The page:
In fact, the expected returns for all long positions in investments consist of the same basic things: a real return for the use of your money, and a premium for any risk you are taking over and above a riskless investment (the riskless investment being, we know, an inflation-linked bond and not a nominal bond). This is the whole point of the Capital Asset Pricing Model; this understanding is what gives us the Security Market Line, although it’s usually drawn incorrectly with T-bills as the risk-free asset. Here is the current market line we calculate, using our own models and with just a best-fit line in there showing the relationship between risk and return. Not that long ago, that entire line was shifted higher more or less in parallel as real interest rates were higher along with the expected returns to every asset class:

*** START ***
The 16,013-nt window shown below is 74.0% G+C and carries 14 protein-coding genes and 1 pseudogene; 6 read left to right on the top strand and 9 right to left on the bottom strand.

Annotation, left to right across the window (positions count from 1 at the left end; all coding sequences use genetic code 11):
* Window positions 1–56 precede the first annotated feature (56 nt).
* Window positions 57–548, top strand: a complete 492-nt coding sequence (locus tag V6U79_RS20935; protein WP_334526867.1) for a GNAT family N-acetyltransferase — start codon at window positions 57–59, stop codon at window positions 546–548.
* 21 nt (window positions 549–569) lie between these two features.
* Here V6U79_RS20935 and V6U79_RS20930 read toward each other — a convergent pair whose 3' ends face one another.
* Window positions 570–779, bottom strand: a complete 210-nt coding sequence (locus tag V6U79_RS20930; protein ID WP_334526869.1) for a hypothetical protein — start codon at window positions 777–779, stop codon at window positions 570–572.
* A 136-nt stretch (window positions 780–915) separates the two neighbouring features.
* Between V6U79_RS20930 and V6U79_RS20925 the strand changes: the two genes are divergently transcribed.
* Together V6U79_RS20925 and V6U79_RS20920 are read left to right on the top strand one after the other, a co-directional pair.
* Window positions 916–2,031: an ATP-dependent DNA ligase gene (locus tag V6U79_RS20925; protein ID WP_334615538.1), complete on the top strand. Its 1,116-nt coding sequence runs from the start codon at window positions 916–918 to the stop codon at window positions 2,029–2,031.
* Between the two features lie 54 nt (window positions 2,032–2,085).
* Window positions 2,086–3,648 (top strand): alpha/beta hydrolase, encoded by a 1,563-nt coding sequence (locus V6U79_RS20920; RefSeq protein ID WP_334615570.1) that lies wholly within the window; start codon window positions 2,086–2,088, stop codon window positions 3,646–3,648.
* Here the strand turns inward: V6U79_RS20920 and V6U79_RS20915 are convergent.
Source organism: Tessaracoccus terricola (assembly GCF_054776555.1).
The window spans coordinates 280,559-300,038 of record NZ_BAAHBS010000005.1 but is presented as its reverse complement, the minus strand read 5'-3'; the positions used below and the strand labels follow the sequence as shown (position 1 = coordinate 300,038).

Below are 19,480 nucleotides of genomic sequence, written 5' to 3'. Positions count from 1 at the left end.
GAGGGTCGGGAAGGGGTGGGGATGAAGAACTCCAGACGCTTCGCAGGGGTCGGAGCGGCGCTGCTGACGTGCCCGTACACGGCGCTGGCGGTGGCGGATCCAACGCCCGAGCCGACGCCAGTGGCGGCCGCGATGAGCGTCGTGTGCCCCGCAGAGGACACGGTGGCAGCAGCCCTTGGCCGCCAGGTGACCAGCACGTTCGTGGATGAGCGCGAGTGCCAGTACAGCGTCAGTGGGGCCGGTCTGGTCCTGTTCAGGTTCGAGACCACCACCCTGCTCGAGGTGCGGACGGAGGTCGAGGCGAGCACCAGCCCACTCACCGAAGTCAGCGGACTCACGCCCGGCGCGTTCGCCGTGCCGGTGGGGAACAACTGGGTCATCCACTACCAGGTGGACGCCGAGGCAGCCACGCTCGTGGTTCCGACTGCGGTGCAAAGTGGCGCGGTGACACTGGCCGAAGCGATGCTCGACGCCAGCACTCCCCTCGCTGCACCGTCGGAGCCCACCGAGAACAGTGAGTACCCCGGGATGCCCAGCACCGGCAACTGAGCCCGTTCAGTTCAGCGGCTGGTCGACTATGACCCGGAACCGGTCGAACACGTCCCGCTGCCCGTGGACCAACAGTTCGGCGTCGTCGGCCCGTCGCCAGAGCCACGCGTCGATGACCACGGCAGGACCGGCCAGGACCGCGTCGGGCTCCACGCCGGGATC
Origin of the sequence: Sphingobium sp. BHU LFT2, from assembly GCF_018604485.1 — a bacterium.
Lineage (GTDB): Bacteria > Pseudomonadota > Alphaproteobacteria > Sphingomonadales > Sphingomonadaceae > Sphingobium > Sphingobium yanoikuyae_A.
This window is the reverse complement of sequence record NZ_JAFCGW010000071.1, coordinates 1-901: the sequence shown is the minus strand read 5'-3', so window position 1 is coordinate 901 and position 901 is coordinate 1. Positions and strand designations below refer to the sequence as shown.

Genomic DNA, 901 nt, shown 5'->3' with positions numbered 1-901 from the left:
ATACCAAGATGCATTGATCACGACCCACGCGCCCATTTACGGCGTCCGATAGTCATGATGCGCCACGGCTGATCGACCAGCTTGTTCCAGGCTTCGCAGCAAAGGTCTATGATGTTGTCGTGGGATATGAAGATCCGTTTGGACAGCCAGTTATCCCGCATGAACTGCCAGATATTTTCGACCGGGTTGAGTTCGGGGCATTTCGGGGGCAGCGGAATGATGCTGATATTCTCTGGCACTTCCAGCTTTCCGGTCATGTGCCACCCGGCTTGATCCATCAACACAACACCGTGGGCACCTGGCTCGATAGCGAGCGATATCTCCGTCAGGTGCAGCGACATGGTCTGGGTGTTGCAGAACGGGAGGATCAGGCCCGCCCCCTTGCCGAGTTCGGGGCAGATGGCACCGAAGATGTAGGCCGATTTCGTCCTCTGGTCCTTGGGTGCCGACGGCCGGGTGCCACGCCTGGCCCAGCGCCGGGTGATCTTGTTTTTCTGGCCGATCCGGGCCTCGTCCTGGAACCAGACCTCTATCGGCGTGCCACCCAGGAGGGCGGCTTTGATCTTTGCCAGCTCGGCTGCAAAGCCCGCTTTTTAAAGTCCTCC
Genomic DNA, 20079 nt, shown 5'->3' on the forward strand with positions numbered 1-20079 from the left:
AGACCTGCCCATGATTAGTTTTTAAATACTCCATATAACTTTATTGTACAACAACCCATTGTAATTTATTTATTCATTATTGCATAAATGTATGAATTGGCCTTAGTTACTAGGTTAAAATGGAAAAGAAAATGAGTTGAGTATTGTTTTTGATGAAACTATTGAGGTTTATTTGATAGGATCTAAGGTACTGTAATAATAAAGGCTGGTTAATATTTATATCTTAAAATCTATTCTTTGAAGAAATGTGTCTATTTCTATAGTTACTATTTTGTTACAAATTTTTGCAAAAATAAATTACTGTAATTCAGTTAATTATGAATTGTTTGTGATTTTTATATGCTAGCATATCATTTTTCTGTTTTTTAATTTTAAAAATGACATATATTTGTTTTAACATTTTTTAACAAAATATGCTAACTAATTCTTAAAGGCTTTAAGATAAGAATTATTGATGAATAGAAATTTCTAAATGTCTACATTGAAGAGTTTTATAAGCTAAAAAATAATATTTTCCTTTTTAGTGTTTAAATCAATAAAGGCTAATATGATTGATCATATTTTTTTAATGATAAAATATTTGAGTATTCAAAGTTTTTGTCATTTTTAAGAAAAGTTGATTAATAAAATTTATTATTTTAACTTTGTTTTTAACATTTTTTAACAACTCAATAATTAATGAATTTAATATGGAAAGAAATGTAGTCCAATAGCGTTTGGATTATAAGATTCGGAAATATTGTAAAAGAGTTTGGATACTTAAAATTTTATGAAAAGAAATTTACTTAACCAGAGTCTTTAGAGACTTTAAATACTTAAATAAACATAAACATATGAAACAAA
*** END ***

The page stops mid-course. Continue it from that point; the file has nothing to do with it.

So why am I mentioning this? Because I have been hearing a lot recently about how people are buying stocks because TINA (There Is No Alternative) when yields are this low. But if the capital asset pricing model means anything, that is poor reasoning: your return to equity investment incorporates the expected real return to a riskless asset. There is an alternative to equities and equity risk; what there’s no alternative to is the level of real rates. The expected real return from here for equities is exceptionally poor – but, to be fair, so are the expected real returns from all other asset classes, and for some of the same reasons.